By Qineng Tan, L.Ac., Ph.D. & Xiaomei Cai, L.Ac., Ph.D.
Why am I so stiff when I wake up in the morning? Why do my knees hurt when I stand up? Pain in the hands and fingers, pain in the feet and toes. Lower back pain that comes and goes but seems to be getting steadily worse? Any or all of these aches and pains could signal that you have arthritis. TCM and acupuncture can not only help relieve the pain and inflammation of arthritis, but it can help you regain and maintain your freedom of movement.
Arthritis is a general term for swelling and pain in the joints. Arthritis is very common, affecting over 50 million people of all ages, and is the leading cause of disability in America. Most people with arthritis take pain medications and go on with their lives, living with discomfort and increasingly limited range of motion.
The term “arthritis” refers to a wide variety of disorders that cause pain in the joints. A “joint” is any place in the body where two or more bones meet and allow for movement. Also called “articulations,” joints are formed by fibrous connective tissues that hold the bones together, and pieces of cartilage that provide cushioning and “slip” between the bones. Chronic, long-term arthritis can cause permanent physical changes in the structure of joints, leading to knobby knuckle joints, for example. Some types of arthritis affect other organs in addition to the joints.
Conventional treatment for arthritis mainly focuses on alleviating pain with analgesics or NSAIDS, and reducing inflammation with injectable medications. In some cases, though, these medications aren’t enough to control pain or to bring back people’s former mobility. Many of these medications also come with unwanted side effects.
Acupuncture can not only help with arthritis pain and stiffness, but TCM methods can help keep the joint tissues strong and healthy, reduce inflammation, and prevent further damage due to osteoarthritis. Autoimmune disorders that are unexplained by modern medical science, including rheumatoid arthritis, have been successfully managed by acupuncture and herbs for centuries. Integrative care that uses TCM modalities can help people manage their weight and lifestyle to prevent arthritis from causing limitations or disability.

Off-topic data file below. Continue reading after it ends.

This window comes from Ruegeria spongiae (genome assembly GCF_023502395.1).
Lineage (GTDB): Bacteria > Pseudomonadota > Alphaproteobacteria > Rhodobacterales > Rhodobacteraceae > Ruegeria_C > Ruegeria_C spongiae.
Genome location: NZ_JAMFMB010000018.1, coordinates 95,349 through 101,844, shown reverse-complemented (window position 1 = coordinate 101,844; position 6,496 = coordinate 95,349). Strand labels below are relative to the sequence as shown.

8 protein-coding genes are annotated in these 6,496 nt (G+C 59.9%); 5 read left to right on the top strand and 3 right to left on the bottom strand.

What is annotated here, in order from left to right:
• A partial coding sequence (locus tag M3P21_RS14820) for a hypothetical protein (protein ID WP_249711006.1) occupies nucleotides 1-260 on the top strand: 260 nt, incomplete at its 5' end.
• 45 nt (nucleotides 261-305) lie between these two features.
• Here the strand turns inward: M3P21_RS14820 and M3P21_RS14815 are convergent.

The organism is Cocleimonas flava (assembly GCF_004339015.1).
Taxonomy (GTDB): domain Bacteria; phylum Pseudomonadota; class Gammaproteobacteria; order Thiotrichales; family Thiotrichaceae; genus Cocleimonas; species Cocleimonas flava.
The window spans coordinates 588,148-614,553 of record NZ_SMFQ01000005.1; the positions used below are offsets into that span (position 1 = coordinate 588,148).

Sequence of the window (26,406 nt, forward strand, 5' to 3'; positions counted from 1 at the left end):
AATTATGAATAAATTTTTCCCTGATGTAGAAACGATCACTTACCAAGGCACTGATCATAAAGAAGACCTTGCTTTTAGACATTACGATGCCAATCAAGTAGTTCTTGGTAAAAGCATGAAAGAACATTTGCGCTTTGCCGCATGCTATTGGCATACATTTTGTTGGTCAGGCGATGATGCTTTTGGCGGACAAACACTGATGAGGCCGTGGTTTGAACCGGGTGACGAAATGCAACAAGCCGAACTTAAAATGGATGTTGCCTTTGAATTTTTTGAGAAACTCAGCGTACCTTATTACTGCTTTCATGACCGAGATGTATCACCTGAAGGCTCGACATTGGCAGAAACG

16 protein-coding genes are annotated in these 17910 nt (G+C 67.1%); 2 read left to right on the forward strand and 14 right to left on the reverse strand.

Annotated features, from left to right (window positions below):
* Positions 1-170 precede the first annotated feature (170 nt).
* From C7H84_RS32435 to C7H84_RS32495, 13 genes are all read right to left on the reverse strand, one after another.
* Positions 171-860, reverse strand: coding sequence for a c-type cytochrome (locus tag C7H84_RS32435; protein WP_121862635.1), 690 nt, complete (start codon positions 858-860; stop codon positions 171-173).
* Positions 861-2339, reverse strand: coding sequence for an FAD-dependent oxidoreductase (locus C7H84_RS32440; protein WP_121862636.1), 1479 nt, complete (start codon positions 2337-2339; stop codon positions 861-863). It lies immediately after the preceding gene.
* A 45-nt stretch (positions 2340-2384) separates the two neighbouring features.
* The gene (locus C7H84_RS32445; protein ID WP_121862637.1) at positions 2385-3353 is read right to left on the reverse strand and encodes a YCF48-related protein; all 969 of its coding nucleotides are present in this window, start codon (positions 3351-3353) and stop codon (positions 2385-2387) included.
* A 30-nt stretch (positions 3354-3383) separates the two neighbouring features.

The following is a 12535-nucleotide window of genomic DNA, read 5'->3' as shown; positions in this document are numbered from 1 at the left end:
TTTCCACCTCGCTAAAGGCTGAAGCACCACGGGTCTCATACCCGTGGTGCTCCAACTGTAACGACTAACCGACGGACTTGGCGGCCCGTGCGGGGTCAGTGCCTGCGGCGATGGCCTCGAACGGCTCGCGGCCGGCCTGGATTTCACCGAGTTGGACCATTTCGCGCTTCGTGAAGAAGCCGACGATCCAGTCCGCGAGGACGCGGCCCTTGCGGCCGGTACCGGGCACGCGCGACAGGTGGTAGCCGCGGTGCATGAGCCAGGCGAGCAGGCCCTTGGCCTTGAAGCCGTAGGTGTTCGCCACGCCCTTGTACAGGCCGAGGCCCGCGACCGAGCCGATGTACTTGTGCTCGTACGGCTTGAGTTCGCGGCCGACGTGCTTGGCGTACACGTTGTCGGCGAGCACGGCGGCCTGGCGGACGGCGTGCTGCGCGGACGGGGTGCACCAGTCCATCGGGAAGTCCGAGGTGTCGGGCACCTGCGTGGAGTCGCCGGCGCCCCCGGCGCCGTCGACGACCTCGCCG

What Causes Arthritis?
Arthritic pain in the joints can be caused by many different factors. The most common contributor to osteoarthritis is normal wear and tear on the joints over many years that reduces the amount of cartilage between the bones in key areas. Injuries can also cause damage to cartilage. Autoimmune disorders like rheumatoid arthritis can cause the body’s own immune system to attack the synovium, the tissues that produce synovial fluid, which provides lubrication to the joints. The medical community has not discovered the exact cause of rheumatoid arthritis (nor of most autoimmune disorders), but it is possible they are at least partially genetic in origin. The body’s immune response to certain bacterial and viral infections can also cause swelling in the joints; this is called reactive arthritis. Being overweight also contributes to the development of arthritis, as extra weight puts more strain on the joints.
Top 10 Types of Arthritis
Arthritis is a general term that refers to pain in the joints. There are over 100 different kinds of arthritis. The most common types of arthritis include:
- Osteoarthritis – also called degenerative arthritis, this is when the cartilage between the bones wears away, reducing cushioning and shock absorption to the point that the bones begin to rub against each other.
- Rheumatoid Arthritis – an autoimmune disorder in which antibodies attack the tissue lining around joints, causing inflammation and chemical reactions that, over time, damage all of the surrounding tissues: bones, cartilage, tendons, and ligaments.
- Psoriatic Arthritis – a type of inflammatory arthritis that occurs in about 30% of people who have psoriasis of the skin. Psoriasis causes skin cells to reproduce excessively, creating scaly red and white patches, often on the elbows and knees. In some cases, people will also develop pain, swelling, and stiffness in these joints, or in the fingers or toes.
- Ankylosing Spondylitis – this is an inflammatory disease which often first shows up during young adulthood. It causes the gradual fusing of the vertebrae; a person starts by feeling stiffness and pain in the back, and over time the posture becomes more hunched over as flexibility is reduced. Over time, new bone tissue forms, causing sections of the vertebrae to grow together, usually near the base of the spine, greatly reducing mobility.
- Gout – gout is a form of metabolic arthritis, in which a build-up of excess uric acid forms sharp crystals in the joints of the foot, causing painful swelling, often especially in the big toe.
- Infectious Arthritis – Swelling in the joints can be caused by the invasion of bacteria or a virus. Bacteria that cause food poisoning like salmonella, or STDs like chlamydia, or blood infections like Hepatitis C, can create inflammation that affects joints.